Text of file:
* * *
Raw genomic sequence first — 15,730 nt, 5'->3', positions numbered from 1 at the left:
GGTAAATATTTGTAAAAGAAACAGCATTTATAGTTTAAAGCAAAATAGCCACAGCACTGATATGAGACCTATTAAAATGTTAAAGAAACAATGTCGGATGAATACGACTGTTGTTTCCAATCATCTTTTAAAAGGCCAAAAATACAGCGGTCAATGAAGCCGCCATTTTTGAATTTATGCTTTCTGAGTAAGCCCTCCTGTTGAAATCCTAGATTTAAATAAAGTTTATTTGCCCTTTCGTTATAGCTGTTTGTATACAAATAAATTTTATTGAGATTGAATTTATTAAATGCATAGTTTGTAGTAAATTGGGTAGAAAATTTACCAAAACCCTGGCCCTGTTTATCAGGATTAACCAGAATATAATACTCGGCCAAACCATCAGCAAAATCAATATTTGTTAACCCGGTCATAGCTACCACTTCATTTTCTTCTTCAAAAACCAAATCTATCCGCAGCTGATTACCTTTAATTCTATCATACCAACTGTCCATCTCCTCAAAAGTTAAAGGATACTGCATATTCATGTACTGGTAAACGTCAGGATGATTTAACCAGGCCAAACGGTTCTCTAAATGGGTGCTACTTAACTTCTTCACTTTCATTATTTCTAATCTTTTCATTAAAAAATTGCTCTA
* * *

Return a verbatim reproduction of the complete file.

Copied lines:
Raw genomic sequence first — 15,730 nt, 5'->3', positions numbered from 1 at the left:
GGTAAATATTTGTAAAAGAAACAGCATTTATAGTTTAAAGCAAAATAGCCACAGCACTGATATGAGACCTATTAAAATGTTAAAGAAACAATGTCGGATGAATACGACTGTTGTTTCCAATCATCTTTTAAAAGGCCAAAAATACAGCGGTCAATGAAGCCGCCATTTTTGAATTTATGCTTTCTGAGTAAGCCCTCCTGTTGAAATCCTAGATTTAAATAAAGTTTATTTGCCCTTTCGTTATAGCTGTTTGTATACAAATAAATTTTATTGAGATTGAATTTATTAAATGCATAGTTTGTAGTAAATTGGGTAGAAAATTTACCAAAACCCTGGCCCTGTTTATCAGGATTAACCAGAATATAATACTCGGCCAAACCATCAGCAAAATCAATATTTGTTAACCCGGTCATAGCTACCACTTCATTTTCTTCTTCAAAAACCAAATCTATCCGCAGCTGATTACCTTTAATTCTATCATACCAACTGTCCATCTCCTCAAAAGTTAAAGGATACTGCATATTCATGTACTGGTAAACGTCAGGATGATTTAACCAGGCCAAACGGTTCTCTAAATGGGTGCTACTTAACTTCTTCACTTTCATTATTTCTAATCTTTTCATTAAAAAATTGCTCTA